Maybe we learned to use fire because we needed to make our clay pots stronger thousands of years ago. The use of fire and the use of ceramics are connected in our development, all the way to the moon.

Elisa Strinna, Lichens (green, white and turquois), ceramics, 2022

Elisa Strinna, an artist known for her constant brilliant experimentation with materials is from a village near Padua, Italy. She made the tilework above. To her porcelain lamp she has given the name Persephone. A book about porcelain by Edmund de Waal, The White Road, is most excellent, by the way.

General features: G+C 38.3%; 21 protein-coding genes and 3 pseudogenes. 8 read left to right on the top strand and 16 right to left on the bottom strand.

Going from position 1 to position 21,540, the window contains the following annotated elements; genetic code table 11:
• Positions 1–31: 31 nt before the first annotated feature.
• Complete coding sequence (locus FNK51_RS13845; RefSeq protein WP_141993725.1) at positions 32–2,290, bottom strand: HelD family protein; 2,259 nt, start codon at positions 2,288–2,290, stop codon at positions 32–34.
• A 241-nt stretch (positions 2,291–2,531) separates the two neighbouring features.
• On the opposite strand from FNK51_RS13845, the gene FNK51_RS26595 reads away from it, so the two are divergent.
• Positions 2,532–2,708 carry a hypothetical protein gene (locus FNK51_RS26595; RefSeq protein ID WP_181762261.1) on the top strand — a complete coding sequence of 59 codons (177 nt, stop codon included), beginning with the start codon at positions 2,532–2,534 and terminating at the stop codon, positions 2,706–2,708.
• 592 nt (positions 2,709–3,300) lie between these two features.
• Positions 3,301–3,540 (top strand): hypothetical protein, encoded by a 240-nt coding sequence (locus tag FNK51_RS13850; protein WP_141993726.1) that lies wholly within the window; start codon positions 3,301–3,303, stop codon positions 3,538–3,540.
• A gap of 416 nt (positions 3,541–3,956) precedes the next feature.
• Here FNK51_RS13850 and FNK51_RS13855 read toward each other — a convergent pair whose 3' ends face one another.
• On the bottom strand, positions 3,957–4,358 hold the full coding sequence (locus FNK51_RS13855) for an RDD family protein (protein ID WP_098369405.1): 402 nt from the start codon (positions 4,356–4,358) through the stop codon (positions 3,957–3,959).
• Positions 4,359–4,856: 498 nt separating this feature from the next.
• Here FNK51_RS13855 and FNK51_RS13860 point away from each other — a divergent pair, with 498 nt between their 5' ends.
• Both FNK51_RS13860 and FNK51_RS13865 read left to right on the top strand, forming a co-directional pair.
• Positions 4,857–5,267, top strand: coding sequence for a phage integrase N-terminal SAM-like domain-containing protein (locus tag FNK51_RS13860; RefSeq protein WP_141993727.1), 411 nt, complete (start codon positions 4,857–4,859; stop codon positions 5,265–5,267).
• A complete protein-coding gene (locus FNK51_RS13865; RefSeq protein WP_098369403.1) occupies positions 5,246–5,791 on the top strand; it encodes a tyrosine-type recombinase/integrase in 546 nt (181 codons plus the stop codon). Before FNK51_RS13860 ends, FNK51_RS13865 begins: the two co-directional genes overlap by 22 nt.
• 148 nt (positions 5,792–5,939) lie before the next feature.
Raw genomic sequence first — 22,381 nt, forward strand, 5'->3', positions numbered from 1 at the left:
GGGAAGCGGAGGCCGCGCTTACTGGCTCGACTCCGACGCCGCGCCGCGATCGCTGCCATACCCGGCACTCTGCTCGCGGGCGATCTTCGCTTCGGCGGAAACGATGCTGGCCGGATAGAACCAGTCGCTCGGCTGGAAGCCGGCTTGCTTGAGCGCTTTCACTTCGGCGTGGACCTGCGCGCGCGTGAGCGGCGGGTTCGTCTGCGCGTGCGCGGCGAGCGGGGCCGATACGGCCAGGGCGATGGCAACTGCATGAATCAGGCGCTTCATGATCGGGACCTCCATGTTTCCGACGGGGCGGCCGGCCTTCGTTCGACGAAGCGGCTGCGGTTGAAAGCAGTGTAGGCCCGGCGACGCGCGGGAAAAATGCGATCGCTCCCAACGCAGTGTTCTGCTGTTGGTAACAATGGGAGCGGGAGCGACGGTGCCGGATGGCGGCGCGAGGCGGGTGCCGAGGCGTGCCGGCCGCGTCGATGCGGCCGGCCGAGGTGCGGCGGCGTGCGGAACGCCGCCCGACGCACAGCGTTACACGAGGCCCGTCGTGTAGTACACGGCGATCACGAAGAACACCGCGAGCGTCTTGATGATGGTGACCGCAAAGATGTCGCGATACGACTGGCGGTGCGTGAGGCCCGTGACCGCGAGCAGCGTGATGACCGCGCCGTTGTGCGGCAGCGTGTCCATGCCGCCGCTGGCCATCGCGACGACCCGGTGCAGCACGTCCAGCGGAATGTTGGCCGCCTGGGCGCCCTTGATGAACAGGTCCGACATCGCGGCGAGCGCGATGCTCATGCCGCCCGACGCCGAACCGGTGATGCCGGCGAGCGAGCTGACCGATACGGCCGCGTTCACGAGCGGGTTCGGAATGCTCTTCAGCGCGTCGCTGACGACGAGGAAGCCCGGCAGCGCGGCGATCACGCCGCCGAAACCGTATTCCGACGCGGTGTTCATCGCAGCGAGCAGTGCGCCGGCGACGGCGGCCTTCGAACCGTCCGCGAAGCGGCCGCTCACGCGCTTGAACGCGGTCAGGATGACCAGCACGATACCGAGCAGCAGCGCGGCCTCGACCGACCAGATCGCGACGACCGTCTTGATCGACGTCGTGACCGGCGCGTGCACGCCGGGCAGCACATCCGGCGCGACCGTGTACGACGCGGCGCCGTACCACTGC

Elisa Strinna, Persephone, porcelain, electrical wire, switch, light bulb, 2018

Alessandro Piromallo celebrates with his objects the birds and offers them a place to drink and bath.

Alessandro Piromall, Omphalos, ceramic gres, wood, calcite, basalt, 2022


Arupo Waura, a Wauja master ceramicist, from Mato Grosso do Sul, gave these objects we show here to her son when he went to university, to be exchanged for food and school supplies.

Arupo Waura, clay bowls, 2018.
Arupo Waura, clay pot, 2018.